Finally, a way to keep a cool head on a motorcycle

Entrepreneur and inventor Steve Feher with his "Mr. Cool" motorcycle helmet.

Motorcycle-helmet companies have tried for decades to invent a helmet that could keep a rider's head cool in hot weather.

Now, a Los Angeles-area entrepreneur appears to have done it.

Steve Feher has been thinking about beating the heat for a long time. In the early 1960s, in his native Honolulu, the future inventor did his first patent drawings on a room fan and a desk fan. He was 11.

As an adult, he found some success patenting a ventilated blanket to keep patients cool in the hospital operating room.

Then he struck gold, and became wealthy, with patents on similar thermoelectric principles, applied to automobiles, that cool the seats in vehicles built by Rolls-Royce, Bentley, Ferrari, Infiniti, Lexus, and GM.

The royalties from that invention earned him "many millions, maybe a little more than $10 million," Feher said - money that made it possible for him to pursue still more inventions.

Having spent the last seven years in Los Angeles, Feher has applied the technology to headgear. He has invented, patented, and manufactured what may be the world's first practical, air-conditioned motorcycle helmet.

Stylish, lightweight and certified as protective, Feher's "Mr. Cool" helmet uses two small fans and a thermoelectric device housed at the back of the helmet and powered by a wire connected to the motorcycle's battery to blow air through the helmet liner.

This creates cooling over the vascular system in the scalp, resulting in an overall sense of chill.

The technology could provide welcome relief to motorcyclists in warm temperatures, when summer riding can become uncomfortable, sweaty, and even unsafe if riders with hot heads have difficulty staying focused on the road.

It may even encourage riders to wear helmets in places where they aren't required by law.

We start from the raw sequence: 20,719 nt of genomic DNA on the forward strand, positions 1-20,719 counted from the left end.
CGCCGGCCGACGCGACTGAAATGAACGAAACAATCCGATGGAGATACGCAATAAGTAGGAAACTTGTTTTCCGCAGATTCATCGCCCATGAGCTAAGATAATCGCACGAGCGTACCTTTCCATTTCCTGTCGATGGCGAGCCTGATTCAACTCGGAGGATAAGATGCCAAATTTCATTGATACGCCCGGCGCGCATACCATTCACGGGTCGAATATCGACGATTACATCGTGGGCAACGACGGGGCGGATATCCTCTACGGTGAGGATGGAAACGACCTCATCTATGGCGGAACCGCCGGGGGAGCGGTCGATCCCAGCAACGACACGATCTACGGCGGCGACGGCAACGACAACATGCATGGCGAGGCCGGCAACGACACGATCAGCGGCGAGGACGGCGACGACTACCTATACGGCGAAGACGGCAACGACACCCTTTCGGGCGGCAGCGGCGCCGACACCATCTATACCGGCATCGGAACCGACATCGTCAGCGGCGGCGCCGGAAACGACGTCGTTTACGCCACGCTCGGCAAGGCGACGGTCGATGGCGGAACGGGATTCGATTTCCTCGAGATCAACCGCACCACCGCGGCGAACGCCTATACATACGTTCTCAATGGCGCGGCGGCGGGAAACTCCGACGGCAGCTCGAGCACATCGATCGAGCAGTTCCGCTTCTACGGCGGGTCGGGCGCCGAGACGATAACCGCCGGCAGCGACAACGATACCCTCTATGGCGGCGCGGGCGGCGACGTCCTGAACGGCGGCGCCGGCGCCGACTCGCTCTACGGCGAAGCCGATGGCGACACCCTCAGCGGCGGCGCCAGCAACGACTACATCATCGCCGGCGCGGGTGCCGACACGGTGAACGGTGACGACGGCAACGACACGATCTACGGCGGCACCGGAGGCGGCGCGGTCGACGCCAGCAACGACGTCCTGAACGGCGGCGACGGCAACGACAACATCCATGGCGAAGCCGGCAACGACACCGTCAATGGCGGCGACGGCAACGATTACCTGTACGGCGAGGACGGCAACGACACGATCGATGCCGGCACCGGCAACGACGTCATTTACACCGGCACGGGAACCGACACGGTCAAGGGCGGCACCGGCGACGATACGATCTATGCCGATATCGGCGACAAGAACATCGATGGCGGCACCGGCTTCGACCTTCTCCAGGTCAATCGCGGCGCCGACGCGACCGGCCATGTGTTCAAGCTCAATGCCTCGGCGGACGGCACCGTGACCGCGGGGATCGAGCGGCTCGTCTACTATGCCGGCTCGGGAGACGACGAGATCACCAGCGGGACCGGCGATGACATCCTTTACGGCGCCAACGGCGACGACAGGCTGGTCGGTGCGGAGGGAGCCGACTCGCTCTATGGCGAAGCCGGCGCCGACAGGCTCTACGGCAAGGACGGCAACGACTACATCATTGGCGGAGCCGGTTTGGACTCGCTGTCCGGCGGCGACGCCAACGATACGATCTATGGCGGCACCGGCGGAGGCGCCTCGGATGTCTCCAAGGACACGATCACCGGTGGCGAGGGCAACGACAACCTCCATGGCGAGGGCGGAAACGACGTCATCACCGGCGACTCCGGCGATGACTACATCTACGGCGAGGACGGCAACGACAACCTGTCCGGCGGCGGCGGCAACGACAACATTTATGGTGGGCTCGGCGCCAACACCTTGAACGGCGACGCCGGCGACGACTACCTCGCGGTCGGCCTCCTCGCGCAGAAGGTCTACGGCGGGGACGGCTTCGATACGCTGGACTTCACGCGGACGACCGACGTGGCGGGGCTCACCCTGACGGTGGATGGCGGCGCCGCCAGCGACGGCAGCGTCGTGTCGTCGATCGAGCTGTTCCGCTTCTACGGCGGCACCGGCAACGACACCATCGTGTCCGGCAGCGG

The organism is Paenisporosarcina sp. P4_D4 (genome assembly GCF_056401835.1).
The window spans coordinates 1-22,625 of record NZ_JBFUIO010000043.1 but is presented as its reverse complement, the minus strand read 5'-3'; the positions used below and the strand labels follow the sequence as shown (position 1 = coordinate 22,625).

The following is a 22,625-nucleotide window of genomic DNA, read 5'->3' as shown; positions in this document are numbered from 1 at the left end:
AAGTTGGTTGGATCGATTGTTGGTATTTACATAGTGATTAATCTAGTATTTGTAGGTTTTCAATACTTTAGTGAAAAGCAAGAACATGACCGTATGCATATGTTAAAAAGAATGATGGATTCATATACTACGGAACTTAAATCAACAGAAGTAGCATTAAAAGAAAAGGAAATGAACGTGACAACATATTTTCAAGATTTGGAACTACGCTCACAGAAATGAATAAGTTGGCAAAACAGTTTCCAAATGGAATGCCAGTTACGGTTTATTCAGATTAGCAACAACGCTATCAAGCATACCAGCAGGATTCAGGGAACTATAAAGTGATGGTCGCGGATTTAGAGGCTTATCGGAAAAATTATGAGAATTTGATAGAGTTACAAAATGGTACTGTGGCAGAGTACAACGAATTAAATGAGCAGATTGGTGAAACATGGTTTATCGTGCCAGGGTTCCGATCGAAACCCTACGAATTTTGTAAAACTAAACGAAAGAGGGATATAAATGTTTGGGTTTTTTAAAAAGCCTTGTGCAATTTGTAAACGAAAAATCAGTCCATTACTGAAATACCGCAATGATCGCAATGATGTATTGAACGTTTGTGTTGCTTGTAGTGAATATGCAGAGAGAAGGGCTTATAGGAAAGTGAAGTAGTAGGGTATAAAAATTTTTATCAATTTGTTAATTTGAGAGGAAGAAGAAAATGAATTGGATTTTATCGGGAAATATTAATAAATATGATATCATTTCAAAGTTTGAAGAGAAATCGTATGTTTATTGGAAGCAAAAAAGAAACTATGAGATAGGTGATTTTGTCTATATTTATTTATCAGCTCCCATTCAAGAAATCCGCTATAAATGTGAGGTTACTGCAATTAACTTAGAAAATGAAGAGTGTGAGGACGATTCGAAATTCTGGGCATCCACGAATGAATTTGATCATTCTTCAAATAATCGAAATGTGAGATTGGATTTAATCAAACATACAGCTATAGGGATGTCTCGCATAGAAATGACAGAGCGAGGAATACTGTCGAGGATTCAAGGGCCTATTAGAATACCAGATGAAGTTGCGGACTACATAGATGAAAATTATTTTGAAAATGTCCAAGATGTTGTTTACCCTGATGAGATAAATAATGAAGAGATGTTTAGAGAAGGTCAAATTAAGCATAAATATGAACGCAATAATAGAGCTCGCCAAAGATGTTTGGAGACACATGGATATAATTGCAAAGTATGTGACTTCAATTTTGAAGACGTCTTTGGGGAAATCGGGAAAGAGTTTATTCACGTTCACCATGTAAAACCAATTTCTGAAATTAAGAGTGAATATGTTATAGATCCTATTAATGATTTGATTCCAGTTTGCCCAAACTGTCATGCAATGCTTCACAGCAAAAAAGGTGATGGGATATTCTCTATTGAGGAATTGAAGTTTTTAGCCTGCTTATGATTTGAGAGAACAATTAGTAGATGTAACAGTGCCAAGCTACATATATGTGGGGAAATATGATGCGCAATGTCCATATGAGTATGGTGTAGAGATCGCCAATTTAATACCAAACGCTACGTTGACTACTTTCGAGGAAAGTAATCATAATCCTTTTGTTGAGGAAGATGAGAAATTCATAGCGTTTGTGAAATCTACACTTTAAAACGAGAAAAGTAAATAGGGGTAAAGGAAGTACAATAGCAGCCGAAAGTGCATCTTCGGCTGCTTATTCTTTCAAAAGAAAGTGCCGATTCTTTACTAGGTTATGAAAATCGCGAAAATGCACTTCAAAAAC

"It's more comfortable to ride with the air-conditioned helmet than it is to ride with no helmet at all," its inventor said.

Feher, 66, lives alone in Beverly Hills in a midcentury house with sweeping city views. An avid motorcyclist and driver, self-educated after high school, he currently owns a Ducati Multistrada 1200, a Mercedes-Benz AMG G65, a Smart Car 451 Brabus Coupe, and a Ferrari 458 Italia.

The strictest test of the Mr. Cool helmet so far, he said, was riding the Multistrada in Malibu on an afternoon when the temperature was 114 degrees.

"The AC helmet made it tolerable," Feher said. "I wasn't even perspiring."

My experiment with Feher's helmet proved inconclusive. The day wasn't hot enough to give the prototype a proper test. But I did ascertain that the temperature inside the helmet seemed to drop as the ambient temperature rose. It was more comfortable and felt cooler when it was 85 degrees outside than it had at 75 degrees - the opposite of the effect in a regular helmet.

Otherwise it behaved like a conventional helmet, though it was slightly larger and about 4 ounces heavier than a traditional full-face helmet. Though the rear-mounted fan produced an audible whir, there was no noticeable sucking or blowing sensation inside the helmet itself.

Feher believes the technology will have wider applications. He has produced subsequent patents that demonstrate the effectiveness of the thermoelectric head-cooling system for bicycle helmets, equestrian helmets, welding helmets, and even a baseball-style cap for runners.

He has also patented a similar system that would warm helmets for snowmobile riders.

The potential is there: Motorcycle helmet sales in the United States number 1 to 2 million units a year. Bicycle helmets top 15 million units. Snowmobile helmet sales are about 1 million units annually.

Feher has given Helmet Solutions - founded by Kirk Chung, a former executive at KBC helmet company - exclusive license to produce the AC helmet.

Chung said two distributors with whom he met recently said they could envision moving 50,000 units a year within three years.

The AC helmets will be sold directly to consumers online and in some retail outlets, starting later this year, for about $500. Helmet prices vary widely, but that's higher than entry-level helmets made by HJC, Bell, or Icon, but comparable to mid- to high-end head gear from Shoei, Bell, Arai, or AGV.